Daily Archives: June 5, 2014

Wordy Thursday

BrontideThis morning, I got to experience quite a bit of this.  We had a very stormy Thursday morning that transitioned into a sunny but muggy afternoon.  This was the perfect day to curl up with a good book and just listen to the rain.  A good thunderstorm is a thing of beauty and one of my favorites.  I’m not talking particularly destructive storms, and living in Oklahoma I see too many of the bad kind.  I’m talking all flash and fury with no real bite.  Those are the best.  Anybody else like storms?  Anybody else get phone calls from loved ones telling you to get the hell off the porch, there’s a tornado coming?  Just me?  Okay then.

‘Til next time,

Jessica

 

 


The Curious Incident of the Dog in the Night-Time

The Curious Incident of the Dog in the Night-TImeMark Haddon’s novel, The Curious Incident of the Dog in the Night-Time is one of the few books that I would put on a “must read” list for everyone.  Honestly, it moved me to tears, and I had to put it down in places because I got a little overwhelmed.

This first person narrative, told by Christopher John Francis Boone doesn’t only explore the narrator’s deep desire to uncover the culprit in the mysterious death of a neighbor’s dog, it explores the mind of a 15-year-old boy who knows every prime number up to 7,057, doesn’t understand human emotions but relates well to animals (especially his pet rat Toby), hates to be touched, and despises the color yellow with a passion I reserve for…really, I don’t think I detest anything with the verve Christopher despises yellow.  Christopher struggles with the world because he sees everything, and when you see everything I can imagine the world feels too big, too much, and definitely too busy.  He likes small places, dreams of being an astronaut for the quiet stillness of space, and expounds on mathematical theory that, quite frankly, I’m not sure I really understood.

One of my favorite things, that didn’t really hit me until I finished the book, was the insight the reader has of the people who are part of Christopher’s life.  Although Christopher doesn’t understand what expressions of human emotion mean, he sees them and passes them on to the reader.  Through him, we grasp what the narrator doesn’t, Christopher’s parents’ struggle with a child who can’t stand more than the most minor touches.  You get a clear sense of their heartache when they desperately want to give their son the physical comfort that so many of us take for granted,  but Christopher cannot bear.  The reader understands the strength, courage, patience and amazing love that raising a child with these challenges takes.

All of this makes it sound like this is a dour novel, but it isn’t.  The emotion, that Christopher wouldn’t understand at all, is neatly balanced with humor and brilliance.  Christopher’s honesty and other characters reactions…most of us aren’t used to unflinching, uncompromising honesty, and the reactions he gets when he just tells the truth, the whole truth and nothing but the truth, are beyond humorous.  It also gives the reader a real look at how often we aren’t completely honest.  The details we leave out to prevent embarrassment, the white lies we tell to avoid an uncomfortable situation, the conversations we skip to prevent us from dealing with confrontation.  These things aren’t necessarily dishonest, but for someone like Christopher who doesn’t understand how to lie, these every day ‘courtesies’ look like lies and dishonesty.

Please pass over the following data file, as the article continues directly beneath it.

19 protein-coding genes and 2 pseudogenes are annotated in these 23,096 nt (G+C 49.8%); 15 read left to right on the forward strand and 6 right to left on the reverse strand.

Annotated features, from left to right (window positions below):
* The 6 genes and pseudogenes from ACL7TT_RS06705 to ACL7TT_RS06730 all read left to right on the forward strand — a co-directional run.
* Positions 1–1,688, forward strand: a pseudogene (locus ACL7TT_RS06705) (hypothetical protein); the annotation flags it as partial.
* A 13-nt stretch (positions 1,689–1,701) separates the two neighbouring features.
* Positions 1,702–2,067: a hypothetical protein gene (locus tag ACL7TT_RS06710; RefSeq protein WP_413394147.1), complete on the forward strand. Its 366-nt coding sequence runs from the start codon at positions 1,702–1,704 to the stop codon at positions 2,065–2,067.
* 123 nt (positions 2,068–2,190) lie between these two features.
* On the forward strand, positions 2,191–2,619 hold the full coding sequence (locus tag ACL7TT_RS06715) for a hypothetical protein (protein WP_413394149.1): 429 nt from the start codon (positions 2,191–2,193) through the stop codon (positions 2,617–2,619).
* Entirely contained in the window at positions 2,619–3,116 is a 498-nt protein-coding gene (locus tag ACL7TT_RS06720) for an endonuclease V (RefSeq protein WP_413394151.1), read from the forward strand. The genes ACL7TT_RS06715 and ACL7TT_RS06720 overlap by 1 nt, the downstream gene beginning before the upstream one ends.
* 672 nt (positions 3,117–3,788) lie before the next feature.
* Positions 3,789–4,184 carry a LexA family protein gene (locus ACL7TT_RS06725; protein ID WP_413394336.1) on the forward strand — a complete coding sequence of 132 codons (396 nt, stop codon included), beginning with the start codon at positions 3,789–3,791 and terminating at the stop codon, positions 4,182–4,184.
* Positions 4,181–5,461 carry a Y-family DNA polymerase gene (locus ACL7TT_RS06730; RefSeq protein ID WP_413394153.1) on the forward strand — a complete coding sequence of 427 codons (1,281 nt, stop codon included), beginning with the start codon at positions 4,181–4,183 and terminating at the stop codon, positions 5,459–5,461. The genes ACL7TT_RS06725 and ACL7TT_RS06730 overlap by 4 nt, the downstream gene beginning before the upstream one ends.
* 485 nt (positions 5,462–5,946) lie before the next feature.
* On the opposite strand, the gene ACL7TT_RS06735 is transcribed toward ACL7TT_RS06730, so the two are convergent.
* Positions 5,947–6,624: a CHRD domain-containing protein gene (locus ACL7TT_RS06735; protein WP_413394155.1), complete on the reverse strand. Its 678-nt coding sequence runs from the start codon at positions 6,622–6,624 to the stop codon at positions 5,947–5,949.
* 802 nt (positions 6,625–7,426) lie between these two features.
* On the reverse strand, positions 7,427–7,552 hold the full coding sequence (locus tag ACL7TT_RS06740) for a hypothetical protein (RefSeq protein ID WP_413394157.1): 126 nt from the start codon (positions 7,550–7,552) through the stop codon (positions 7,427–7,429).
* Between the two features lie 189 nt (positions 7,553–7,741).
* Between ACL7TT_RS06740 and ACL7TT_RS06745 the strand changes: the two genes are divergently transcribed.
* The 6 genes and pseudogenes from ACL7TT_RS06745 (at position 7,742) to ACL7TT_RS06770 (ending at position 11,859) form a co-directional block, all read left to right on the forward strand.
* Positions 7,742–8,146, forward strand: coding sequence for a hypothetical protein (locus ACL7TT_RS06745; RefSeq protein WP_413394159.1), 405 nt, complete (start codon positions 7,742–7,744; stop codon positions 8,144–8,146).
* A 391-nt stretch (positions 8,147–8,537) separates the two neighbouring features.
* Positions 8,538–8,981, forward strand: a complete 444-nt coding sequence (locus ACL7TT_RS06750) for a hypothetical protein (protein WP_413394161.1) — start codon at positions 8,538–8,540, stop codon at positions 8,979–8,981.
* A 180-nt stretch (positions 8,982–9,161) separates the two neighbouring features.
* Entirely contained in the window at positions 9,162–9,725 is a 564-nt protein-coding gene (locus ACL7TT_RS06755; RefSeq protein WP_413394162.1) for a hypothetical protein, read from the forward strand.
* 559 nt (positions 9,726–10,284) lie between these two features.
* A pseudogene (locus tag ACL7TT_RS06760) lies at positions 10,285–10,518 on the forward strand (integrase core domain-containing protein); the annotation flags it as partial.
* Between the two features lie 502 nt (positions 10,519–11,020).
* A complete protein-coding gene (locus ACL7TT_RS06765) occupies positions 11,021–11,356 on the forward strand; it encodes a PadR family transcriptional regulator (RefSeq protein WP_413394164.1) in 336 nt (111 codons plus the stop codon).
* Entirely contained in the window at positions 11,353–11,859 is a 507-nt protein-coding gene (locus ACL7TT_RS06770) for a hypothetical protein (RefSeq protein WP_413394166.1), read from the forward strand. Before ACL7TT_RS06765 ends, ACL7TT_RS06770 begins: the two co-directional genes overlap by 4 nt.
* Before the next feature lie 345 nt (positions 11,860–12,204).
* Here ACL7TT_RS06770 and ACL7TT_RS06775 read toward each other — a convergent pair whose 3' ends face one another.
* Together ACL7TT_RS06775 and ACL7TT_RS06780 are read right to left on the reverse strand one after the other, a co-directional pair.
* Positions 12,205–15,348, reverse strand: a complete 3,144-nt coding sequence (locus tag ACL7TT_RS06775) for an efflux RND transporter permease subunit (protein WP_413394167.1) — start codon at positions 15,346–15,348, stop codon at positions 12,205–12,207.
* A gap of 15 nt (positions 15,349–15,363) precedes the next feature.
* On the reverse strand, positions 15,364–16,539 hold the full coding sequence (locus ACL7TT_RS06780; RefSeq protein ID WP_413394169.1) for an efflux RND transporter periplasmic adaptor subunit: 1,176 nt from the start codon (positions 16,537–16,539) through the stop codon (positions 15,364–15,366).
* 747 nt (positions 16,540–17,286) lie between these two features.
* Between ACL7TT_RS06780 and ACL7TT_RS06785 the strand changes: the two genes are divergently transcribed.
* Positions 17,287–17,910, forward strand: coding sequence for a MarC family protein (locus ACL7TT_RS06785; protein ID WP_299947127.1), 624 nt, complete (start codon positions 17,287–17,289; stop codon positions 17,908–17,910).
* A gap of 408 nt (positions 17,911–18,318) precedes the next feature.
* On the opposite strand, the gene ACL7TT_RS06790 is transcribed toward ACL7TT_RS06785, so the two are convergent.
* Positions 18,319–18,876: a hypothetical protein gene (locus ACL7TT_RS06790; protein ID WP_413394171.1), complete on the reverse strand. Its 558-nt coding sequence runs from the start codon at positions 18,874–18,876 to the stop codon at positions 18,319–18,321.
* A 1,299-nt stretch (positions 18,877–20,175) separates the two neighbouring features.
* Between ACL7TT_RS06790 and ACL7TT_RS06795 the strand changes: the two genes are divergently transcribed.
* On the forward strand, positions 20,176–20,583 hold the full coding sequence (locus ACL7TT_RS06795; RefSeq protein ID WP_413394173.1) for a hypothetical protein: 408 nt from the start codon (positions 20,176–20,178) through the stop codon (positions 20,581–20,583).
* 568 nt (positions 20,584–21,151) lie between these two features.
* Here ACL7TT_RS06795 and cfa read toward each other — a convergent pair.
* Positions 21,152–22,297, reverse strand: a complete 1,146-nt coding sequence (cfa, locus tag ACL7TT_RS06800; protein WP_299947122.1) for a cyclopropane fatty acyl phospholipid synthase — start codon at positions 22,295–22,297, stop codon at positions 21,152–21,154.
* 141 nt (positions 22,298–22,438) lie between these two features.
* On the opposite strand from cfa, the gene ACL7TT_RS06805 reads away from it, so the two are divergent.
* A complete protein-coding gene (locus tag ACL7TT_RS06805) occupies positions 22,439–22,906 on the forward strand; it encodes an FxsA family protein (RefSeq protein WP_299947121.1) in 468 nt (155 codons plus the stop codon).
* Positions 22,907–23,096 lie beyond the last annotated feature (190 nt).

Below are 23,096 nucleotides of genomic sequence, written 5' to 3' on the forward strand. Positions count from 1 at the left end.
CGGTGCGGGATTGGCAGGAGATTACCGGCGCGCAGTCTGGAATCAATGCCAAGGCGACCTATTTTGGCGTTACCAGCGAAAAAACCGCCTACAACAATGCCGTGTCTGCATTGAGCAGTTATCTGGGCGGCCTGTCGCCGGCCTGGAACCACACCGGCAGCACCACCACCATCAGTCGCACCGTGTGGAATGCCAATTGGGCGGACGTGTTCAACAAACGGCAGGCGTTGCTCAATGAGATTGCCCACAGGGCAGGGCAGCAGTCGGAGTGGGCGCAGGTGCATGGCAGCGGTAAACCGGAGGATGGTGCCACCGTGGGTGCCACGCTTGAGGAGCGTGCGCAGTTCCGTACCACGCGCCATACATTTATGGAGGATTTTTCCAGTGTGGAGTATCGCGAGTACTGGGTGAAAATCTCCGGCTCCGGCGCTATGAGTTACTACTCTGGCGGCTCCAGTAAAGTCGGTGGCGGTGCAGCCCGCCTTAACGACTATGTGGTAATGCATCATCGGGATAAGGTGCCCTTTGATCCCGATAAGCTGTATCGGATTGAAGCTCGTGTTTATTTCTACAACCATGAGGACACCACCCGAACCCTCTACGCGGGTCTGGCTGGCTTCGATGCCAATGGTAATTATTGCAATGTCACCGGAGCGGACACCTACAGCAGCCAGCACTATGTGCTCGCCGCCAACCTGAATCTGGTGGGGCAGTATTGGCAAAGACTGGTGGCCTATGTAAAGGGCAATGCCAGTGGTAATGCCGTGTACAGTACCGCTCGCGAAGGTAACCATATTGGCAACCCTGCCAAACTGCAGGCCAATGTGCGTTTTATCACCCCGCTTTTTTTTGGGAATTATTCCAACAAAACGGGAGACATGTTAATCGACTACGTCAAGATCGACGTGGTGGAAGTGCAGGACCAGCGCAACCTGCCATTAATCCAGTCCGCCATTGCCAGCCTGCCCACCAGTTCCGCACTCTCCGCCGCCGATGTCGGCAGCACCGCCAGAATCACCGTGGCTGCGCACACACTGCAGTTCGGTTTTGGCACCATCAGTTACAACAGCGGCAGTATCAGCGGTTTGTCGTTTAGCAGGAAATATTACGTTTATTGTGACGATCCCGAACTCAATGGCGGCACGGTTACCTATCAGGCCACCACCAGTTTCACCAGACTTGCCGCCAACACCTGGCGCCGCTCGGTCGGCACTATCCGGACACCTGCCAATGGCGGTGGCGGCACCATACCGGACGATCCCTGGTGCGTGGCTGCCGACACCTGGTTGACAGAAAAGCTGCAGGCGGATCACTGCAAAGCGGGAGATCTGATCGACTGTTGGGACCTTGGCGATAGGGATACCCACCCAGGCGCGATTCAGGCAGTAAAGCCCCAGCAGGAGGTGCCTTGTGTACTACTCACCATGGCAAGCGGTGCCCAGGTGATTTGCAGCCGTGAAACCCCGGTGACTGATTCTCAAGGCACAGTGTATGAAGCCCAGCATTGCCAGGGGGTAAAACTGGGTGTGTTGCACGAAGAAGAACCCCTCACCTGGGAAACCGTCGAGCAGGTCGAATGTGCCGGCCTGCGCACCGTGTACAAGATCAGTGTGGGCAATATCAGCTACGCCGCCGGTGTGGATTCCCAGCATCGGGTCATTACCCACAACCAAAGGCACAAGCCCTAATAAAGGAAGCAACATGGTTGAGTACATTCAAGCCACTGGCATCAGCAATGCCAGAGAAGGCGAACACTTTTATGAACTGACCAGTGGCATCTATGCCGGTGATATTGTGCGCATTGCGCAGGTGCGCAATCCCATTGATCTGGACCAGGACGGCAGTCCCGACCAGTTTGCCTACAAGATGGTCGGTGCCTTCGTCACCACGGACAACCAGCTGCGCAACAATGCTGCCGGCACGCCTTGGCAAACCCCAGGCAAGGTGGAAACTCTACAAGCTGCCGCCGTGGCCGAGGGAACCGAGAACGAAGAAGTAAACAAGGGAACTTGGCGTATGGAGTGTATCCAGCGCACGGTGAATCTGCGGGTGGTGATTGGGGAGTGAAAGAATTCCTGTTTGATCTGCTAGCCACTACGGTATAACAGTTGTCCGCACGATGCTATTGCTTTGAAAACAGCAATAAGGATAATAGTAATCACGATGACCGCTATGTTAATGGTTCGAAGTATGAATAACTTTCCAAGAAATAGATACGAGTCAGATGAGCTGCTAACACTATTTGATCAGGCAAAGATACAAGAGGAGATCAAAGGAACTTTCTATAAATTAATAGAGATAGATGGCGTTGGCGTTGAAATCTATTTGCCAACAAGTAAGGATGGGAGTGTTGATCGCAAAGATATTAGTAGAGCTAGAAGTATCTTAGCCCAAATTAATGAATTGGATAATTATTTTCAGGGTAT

The Curious Incident of the Dog in the Night-Time offers the reader insights into humanity, emotion, and the strengths and failings of people all through the eyes of someone who is unable to process most of those things.  Christopher’s journey through the mystery of Wellington’s death and the truth it reveals about his neighbors, his family and himself is poignant and beautiful.  You get to see the impact he makes on those who surround him.  His uncomfortable truths push them into growth they probably wouldn’t have found otherwise.  Christopher’s awkward questions oftentimes push people into recognizing pieces of themselves that they’ve never had to think about before.  The supporting cast in this novel finds what’s really important to them, the devastation that can arise from the most well-intentioned white lies, that just because you don’t understand the way someone else cares it doesn’t mean that they don’t, and Christopher, well, he learns the most important lesson.  The one that anyone who has ever been told they aren’t enough needs to know.  Christopher learns that he can do anything.  The novel’s final paragraph tugged on my heart, but the ending….it’s….better than good.  It is inspiring.

First Lines

It was 7 minutes after midnight.  The dog was lying on the grass in the middle of the lawn in front of Mrs. Shears’s house.  Its eyes were closed.  It looked as if it was running on its side, the way dogs run when they think they are chasing a cat in a dream.  But the dog was not running or asleep.  The dog was dead.

‘Til next time,

Jessica